So on the September 26 post, I described a scenario where I felt corn would grind higher out of an inverse head and shoulders bottom. I still believe this scenario is in play. I expect price to reach a level between 3.66 and 3.70, which is between the 38.2% fibanacci level and the 200 day moving average. This happens to coincide with the level where the inverse head and shoulders would need to trade to confirm as an H&S.
When price reaches this area, I will recommend to price all 2016 corn. At that level, we will have all 2016 corn and soybeans priced.
I just wanted to recap the grain sales we have made up to this point.
We completed all soybean sales in June which I re-capped on June 21. We averaged $10.61 for our efforts. No further sales have been made.
On June 8, I recommended selling 10% of the 2017 soybean crop at $10.05.
The corn marketing has been much more challenging. Although I was anticipating a powerful move to the upside, I did not anticipate a crop size as was being predicted which sent corn into a death spiral. There were several mistakes I made which made the task of marketing the corn more difficult. This is why a brokerage account is important. I like using brokerage primarily as a means to cover mistakes on the cash side.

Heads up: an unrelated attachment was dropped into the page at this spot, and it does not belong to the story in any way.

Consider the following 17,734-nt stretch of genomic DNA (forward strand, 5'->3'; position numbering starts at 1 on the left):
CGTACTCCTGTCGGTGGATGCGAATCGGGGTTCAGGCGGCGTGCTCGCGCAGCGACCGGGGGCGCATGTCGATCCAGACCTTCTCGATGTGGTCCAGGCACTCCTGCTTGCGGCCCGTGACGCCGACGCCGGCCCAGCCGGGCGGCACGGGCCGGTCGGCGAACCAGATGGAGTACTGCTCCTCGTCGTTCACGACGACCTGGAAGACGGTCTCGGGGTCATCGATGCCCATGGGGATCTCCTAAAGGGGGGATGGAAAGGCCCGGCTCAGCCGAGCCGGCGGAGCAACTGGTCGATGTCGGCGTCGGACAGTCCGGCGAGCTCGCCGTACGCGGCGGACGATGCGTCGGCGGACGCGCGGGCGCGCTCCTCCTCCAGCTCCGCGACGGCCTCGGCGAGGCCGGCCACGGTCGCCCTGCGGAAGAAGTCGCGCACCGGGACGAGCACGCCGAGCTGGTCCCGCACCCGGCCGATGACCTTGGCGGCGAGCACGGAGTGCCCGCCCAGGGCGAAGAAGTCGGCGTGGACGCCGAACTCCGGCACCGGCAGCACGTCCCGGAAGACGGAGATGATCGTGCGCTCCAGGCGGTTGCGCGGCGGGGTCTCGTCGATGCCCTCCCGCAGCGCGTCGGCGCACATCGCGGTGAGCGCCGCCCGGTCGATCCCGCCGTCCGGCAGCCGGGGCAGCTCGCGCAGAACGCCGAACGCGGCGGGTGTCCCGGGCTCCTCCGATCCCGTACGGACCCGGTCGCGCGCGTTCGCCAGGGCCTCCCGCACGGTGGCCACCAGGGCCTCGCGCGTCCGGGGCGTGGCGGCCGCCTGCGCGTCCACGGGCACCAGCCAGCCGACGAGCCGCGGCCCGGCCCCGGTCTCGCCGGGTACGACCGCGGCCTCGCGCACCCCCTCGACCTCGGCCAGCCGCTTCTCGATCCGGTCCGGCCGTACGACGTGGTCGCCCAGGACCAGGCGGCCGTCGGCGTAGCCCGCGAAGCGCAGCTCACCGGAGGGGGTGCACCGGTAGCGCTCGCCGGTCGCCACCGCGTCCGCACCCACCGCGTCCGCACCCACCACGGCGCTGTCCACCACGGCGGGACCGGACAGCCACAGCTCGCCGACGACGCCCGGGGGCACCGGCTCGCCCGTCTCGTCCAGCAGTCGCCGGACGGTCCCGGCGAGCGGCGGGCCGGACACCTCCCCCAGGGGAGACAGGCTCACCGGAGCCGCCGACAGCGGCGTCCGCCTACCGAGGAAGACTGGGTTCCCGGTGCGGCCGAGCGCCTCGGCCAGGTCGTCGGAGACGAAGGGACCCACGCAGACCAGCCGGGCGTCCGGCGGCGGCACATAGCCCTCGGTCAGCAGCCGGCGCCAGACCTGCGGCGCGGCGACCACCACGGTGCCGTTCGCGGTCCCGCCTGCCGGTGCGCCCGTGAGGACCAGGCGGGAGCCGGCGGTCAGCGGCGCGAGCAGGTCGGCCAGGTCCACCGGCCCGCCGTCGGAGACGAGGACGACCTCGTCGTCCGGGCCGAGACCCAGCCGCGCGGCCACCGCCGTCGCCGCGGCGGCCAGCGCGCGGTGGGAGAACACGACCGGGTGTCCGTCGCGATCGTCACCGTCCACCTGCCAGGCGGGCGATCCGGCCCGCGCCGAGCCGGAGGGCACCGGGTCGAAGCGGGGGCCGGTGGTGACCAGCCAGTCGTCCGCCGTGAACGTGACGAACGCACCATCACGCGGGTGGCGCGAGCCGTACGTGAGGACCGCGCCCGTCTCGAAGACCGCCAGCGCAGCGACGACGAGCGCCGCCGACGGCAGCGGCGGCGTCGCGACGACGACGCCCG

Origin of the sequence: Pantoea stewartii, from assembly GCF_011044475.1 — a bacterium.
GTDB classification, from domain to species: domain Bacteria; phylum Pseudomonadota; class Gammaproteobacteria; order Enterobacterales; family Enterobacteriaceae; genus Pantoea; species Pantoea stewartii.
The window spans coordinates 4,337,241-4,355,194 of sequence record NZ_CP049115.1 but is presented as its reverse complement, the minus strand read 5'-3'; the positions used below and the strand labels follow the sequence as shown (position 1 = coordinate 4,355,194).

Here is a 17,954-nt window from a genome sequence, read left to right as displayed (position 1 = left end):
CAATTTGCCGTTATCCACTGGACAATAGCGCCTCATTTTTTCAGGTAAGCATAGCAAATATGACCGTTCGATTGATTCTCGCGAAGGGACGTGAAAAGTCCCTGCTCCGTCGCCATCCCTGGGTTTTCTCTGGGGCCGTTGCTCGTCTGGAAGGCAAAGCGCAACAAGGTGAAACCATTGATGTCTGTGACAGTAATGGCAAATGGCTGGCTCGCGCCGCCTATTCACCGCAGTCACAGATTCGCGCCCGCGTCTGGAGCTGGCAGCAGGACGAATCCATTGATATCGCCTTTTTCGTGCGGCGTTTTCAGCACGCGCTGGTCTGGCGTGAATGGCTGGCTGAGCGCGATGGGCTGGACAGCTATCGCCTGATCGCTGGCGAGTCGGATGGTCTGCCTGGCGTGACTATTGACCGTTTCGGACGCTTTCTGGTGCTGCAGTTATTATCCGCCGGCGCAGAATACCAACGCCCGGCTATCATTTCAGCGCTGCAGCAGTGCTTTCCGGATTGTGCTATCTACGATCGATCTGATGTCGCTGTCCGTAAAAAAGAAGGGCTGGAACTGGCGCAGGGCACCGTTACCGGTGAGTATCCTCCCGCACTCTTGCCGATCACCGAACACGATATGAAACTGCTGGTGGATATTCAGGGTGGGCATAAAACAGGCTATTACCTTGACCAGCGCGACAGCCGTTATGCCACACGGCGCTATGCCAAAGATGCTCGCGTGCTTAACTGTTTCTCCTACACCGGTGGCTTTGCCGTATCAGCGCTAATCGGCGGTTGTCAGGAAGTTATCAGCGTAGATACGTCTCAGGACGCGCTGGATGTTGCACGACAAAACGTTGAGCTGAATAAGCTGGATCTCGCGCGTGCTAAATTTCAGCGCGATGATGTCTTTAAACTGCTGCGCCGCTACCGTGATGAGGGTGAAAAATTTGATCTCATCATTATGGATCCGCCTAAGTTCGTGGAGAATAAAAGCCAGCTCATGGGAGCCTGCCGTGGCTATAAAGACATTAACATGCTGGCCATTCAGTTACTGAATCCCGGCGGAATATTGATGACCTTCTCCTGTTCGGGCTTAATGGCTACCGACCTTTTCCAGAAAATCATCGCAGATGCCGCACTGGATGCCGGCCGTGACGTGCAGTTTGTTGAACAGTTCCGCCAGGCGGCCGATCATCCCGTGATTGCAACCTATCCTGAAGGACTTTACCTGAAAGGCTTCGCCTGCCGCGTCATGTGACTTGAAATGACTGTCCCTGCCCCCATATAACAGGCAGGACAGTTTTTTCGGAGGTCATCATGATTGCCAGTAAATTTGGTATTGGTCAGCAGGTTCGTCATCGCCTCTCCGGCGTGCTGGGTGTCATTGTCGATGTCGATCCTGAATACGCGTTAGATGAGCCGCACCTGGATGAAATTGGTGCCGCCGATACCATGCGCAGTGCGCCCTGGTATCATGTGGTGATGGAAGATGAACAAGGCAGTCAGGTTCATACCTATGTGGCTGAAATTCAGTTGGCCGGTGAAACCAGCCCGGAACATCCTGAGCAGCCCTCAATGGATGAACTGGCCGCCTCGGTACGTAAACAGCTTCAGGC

Back on June 10, I recommended placing an order to sell 25% of your corn at $4.45. This order was hit. Mistake #1 was that I did not recommend selling 100% of the corn. Mistake #2 happened on June 23 when I recommended lifting the hedge. The hedge did net .10 per bushel, but could have yielded so much more.
On June 23, I recommended selling $4.00 corn puts as a way to add some premium to your pocket. Again, this would be a mistake. I believe corn will continue grinding higher as I have contended all along, but by the time the puts expire, I doubt they generate much in the way of revenue. We have to wait until November 18 before we will know for sure.
On August 30, I called the bottom in corn and recommended re-ownership on paper. This would pan out to be a day early, but within a penny of the bottom. Rather than claim re-ownership however, we took a long position in oil to mimic what would need to be done to gain .84 in corn..... enough to get the cash price back to $4.00. This would mean that oil would need to reach $50.50 which happened on October 10. I recommended this because the fundamentals of corn were extremely bearish, while the fundamentals in oil were bullish. To a greater or lesser degree, oil and corn tend to trend together.
We still have physical bushels to sell, and we still have puts which we sold before making any final tally's on price. What we do know is that my recommendations gained .10 from the June hedge, plus another .84 from the synthetic long, meaning we have .94 to add to the final corn price. My target is at $3.65, which if hit means the total net price for corn would 3.65 + .10 + .84 + .05(remaining credit from the puts we sold) = $4.64. That would be a great price despite the mistakes which were made along the way.
Unfortunately, we did not get any 2017 corn sold so far this year.